- How crowded is the location likely to be? Crowds are necessarily a bad thing – camping is a pretty social activity for some. But if you want to “get away,” try to pick spots that are on the second or third tier of popularity. This isn’t always easy to determine, but just know that easily accessed sites within an hour’s walk of landmarks or other attractions (things like waterfalls and overlooks) will be crowded on the weekends.
In addition to picking a camping style and destination, you’ll want to give some thought to the people who’ll be joining you for the adventure.
Most campers probably enjoy the great outdoors as part of a two-person team, and most of these are likely couples. However, you could also go camping with a child or platonic friend and have a great time on the trail.
But whereas couples will generally share a tent, other twosomes may prefer separate sleeping accommodations. This is certainly possible, but it means you’ll both have to carry a tent (assuming you’re backpacking). This means you won’t be able to split up some of the other gear, so you’ll find that you’re both carrying fairly heavy packs.
And if your camping companion is a youngster, you’ll find it necessary to carry quite a bit more weight, as children simply can’t carry very much weight in a pack. This won’t be a big deal if you’re car camping, and in all honesty, car camping is often the best option for camping trips involving youngsters – at least, for the first trip or two.
Group camping trips can be a blast, and they offer a number of benefits smaller parties don’t. For example, you’ll be able to split up all of the communal gear – including things like tools and cookware – among several people, thereby reducing the amount of weight each individual camper will have to carry.
But group size will influence things aside from the way in which you split up gear. For example, the social aspects of a trip will depend heavily on the number of people going.
A trip with your son or daughter will have a very different feel than one involving just you and your spouse.
The duration of your trip is an important factor to consider before you start packing. Not only will your trip duration influence things like the amount of food and clothing you need to bring, it will also influence things like the location you choose.
You don’t, for example, want to drive 8 hours to your destination if you’re only staying for a single night. Conversely, you probably won’t want to spend an entire week in a relatively small park – it would be better to travel a bit farther to reach a camping site that’s farther from the beaten path.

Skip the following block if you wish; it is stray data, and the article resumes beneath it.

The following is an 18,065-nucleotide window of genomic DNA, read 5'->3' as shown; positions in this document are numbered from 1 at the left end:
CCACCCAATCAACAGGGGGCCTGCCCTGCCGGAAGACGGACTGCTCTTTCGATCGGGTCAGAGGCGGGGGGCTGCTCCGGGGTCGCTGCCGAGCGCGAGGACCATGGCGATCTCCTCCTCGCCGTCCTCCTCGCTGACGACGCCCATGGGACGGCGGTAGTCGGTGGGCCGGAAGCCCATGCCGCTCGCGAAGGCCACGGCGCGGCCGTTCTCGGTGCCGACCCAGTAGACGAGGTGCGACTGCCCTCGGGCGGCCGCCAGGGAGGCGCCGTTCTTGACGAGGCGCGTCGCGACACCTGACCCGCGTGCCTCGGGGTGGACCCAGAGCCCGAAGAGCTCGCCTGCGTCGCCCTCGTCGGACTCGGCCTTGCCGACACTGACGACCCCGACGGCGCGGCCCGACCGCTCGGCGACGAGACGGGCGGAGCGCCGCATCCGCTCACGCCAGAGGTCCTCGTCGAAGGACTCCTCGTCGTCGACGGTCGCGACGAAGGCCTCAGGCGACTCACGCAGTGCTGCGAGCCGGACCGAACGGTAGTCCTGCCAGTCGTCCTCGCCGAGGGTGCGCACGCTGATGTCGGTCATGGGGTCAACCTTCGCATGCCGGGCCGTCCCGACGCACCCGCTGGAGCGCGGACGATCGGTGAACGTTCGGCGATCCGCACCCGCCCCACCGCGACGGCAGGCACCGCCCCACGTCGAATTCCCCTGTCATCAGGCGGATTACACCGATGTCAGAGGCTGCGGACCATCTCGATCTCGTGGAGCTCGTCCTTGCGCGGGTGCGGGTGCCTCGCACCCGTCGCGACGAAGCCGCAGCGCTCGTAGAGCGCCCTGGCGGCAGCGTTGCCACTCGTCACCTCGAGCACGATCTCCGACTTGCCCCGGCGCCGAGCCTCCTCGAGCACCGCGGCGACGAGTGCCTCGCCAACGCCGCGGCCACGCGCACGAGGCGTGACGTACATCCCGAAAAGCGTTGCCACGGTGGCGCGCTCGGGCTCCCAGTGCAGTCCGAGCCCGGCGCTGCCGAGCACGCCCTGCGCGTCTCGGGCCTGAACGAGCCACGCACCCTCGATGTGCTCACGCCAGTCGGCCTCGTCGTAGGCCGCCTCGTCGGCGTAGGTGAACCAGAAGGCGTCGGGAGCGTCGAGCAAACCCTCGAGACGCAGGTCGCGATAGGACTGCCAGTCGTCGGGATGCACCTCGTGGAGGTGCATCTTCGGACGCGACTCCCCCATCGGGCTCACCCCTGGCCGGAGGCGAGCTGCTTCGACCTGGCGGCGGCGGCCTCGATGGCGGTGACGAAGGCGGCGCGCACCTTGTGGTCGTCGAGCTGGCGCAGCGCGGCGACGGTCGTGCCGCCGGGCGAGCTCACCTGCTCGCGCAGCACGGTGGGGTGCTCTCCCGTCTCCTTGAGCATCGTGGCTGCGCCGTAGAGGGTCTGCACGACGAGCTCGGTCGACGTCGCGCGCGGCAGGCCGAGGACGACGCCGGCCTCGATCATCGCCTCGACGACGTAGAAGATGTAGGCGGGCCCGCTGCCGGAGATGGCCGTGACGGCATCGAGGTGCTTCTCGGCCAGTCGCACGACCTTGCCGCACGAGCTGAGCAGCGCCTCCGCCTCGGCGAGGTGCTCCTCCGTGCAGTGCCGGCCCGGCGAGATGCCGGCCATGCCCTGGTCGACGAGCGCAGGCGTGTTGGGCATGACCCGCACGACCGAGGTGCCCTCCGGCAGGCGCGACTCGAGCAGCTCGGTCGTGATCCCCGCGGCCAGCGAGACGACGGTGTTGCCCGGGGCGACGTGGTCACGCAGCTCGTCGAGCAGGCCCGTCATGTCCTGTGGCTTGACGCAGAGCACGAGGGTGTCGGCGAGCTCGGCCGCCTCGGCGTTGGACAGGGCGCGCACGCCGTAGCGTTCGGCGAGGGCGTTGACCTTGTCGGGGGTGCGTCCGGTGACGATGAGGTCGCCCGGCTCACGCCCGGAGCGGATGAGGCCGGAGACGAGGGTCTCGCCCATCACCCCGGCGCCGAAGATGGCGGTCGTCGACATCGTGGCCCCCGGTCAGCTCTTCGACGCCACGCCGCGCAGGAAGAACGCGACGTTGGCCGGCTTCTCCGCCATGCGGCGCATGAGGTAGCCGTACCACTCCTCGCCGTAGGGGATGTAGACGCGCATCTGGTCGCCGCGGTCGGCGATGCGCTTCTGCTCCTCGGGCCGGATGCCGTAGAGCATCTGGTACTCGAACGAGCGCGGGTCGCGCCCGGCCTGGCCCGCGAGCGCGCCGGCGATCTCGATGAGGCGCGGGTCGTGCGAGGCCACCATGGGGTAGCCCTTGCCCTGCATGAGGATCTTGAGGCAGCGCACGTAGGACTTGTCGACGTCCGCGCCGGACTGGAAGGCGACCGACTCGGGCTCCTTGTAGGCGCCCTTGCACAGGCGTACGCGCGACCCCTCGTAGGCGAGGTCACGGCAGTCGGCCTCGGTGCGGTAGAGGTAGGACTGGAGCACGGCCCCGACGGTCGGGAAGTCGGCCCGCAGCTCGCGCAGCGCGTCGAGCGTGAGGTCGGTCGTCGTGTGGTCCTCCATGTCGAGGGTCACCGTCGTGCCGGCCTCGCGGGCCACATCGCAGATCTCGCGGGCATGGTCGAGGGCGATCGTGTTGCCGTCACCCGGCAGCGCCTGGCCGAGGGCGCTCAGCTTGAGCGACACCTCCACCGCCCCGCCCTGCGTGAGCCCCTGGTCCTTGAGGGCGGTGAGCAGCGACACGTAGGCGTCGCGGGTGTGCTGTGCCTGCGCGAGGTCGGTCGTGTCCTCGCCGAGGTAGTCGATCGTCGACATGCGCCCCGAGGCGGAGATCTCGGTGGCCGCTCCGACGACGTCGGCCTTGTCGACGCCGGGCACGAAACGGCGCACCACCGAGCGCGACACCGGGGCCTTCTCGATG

You can certainly go camping for a single night if you like, and this is not a bad idea for nature lovers who’re interested in dipping their toes in the camping waters. A two-day, one-night trip will still let you enjoy food cooked under the stars, a night of serenading crickets and frogs, and the unexplainable optimism that accompanies morning coffee in the forest.
But you will also know that if something goes wrong, you’ll be able to return to the creature comforts of home in a matter of hours. Or, if the kids end up getting cranky, you’ll be able to pull the rip cord pretty quickly, rather than having to endure several days of complaining and crying.
That said, a one-night camping trip entails a ton of prep and effort for a relatively brief payoff. By the time you get your site setup, it’ll be time to cook dinner, you’ll enjoy an hour or two of campfire relaxation, and then it’ll be time for bed. A few hours later, you’ll be waking up, and an hour later, you’ll be packing everything back into the car and heading home.
On the flip side, lengthy camping trips (think five days or more) may prove draining – or even boring – for those who’re new to the activity. You may find yourself dreaming about fast food, your own bed and digital distractions by night three or four. You may also find yourself desperately wanting a hot shower.
And while a little bit of this lust for normal life is fine, too much will just reduce the R&R value of the trip.
Make no mistake: Weeklong camping trips can be life-changing experiences, which you’ll remember for the rest of your life. But they’re best left to campers with some experience; you don’t want to just jump in the deep end from the start. If your trip involves a loop trail, you may not be able to cut things short very easily – you may have to see the entire trip through, despite a desire to tap out early.
Given all of this, two- or three-night tips are generally the sweet spot.
- Aim to reach the trailhead or camping site (if you’re car camping) mid to late afternoon on Friday night, and if at all possible, be pitching your tent while the sun’s still up.
- You can take things easy on night one and wake up raring to go Saturday morning.
- Do all the cool stuff you want to on Saturday (go swimming, get some fishing in, go on a day hike to that beautiful waterfall), and then have a glorious meal and roast marshmallows on Saturday night.
- Sleep in a bit on Sunday if you like, enjoy one last breakfast in the great outdoors, and then pack up and head out.
- Shoot to be home my mid afternoon on Sunday, so you’ve got plenty of time to unpack, unwind and get to bed at a reasonable hour.
If you’re planning on a three-day trip, you’ll essentially just get to enjoy a “second Saturday,” during which you run, jump and play in the wilderness.
Obviously, adopt whatever itinerary you like, but this is a pretty good formula that provides enough time to do some fun stuff, as well as plenty of time for relaxing and recharging your batteries. Typically, you’ll want to camp in a single spot during two- or three-day trips, as the set-up and break-down processes are time consuming tasks that’ll just get in the way of a good time.